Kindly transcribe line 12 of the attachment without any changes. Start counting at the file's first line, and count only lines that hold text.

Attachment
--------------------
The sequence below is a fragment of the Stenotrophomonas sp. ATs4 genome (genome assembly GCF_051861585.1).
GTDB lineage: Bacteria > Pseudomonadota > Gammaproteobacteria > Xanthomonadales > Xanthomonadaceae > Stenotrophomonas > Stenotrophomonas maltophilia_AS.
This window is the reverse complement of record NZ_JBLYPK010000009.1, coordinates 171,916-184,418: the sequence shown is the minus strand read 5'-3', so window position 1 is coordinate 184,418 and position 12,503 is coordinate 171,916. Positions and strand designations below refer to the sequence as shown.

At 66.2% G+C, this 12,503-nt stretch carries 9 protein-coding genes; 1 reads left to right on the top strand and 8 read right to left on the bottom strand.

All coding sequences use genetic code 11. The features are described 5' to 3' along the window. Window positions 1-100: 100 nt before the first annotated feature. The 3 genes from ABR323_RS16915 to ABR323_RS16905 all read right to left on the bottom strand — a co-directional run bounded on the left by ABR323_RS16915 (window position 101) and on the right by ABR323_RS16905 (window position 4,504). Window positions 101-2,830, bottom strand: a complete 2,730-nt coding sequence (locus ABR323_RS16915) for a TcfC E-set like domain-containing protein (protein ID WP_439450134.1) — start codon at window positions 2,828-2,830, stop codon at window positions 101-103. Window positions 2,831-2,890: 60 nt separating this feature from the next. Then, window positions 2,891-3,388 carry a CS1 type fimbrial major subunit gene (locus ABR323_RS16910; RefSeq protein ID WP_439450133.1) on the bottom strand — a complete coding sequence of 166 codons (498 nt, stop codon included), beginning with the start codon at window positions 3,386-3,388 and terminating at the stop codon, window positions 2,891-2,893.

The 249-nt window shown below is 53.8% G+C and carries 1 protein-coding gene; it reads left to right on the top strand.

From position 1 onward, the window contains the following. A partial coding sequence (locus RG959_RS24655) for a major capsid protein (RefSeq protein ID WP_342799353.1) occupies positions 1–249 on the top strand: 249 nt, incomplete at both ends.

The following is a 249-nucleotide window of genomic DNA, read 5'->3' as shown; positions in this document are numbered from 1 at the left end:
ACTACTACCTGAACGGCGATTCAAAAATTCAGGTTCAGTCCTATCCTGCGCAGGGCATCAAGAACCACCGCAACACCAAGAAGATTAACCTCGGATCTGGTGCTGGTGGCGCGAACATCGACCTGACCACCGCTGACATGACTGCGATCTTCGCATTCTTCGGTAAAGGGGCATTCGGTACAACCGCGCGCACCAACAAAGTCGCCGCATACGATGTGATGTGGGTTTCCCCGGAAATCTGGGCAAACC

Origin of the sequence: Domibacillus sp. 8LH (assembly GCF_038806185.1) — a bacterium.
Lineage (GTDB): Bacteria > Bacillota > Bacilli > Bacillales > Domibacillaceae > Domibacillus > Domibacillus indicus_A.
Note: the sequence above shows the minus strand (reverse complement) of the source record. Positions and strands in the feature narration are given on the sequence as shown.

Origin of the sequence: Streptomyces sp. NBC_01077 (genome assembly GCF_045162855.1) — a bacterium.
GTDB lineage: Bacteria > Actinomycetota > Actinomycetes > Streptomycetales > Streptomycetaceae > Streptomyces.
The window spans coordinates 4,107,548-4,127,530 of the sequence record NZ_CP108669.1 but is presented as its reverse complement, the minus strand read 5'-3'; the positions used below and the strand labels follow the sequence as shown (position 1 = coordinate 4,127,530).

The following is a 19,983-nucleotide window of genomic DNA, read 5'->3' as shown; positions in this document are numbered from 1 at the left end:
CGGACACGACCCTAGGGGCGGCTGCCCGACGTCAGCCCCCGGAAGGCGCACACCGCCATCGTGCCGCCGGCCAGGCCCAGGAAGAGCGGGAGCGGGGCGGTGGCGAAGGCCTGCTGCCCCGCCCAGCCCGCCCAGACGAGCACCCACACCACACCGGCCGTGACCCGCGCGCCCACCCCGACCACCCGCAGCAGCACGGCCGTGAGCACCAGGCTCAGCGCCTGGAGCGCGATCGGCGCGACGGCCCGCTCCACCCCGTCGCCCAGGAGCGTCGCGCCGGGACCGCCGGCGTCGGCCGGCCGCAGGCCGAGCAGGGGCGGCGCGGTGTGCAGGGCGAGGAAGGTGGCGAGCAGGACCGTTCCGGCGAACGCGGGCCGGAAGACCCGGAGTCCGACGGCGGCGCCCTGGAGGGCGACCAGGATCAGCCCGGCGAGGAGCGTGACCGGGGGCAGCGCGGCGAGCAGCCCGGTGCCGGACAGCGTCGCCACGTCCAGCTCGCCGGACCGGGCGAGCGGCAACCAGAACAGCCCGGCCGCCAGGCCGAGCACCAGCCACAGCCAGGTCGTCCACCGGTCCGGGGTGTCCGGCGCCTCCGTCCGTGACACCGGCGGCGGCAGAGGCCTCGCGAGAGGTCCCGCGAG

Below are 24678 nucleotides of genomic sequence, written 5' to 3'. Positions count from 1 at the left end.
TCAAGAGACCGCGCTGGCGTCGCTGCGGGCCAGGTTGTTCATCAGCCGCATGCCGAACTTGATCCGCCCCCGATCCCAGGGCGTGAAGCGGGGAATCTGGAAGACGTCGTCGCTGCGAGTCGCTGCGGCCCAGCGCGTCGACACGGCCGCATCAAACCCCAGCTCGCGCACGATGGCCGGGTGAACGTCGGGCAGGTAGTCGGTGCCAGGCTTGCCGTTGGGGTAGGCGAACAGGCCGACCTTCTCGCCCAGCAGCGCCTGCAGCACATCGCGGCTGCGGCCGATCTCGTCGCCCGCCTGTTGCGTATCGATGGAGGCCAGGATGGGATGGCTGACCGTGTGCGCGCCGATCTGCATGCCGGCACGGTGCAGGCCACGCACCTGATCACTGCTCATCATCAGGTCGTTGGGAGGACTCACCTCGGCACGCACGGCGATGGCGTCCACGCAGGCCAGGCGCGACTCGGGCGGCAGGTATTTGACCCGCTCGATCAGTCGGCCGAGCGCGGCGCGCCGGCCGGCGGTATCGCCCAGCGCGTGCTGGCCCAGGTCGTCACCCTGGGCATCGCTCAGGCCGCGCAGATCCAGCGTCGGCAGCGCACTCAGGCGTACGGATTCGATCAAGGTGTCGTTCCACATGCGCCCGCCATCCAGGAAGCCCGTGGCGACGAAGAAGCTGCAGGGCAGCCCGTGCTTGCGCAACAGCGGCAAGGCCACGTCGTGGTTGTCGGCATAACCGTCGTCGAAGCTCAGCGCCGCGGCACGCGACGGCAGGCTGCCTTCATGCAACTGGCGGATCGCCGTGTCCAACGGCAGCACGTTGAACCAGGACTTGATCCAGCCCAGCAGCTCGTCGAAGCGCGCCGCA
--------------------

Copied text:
Note: the sequence above shows the minus strand (reverse complement) of the source record. Positions and strands in the feature narration are given on the sequence as shown.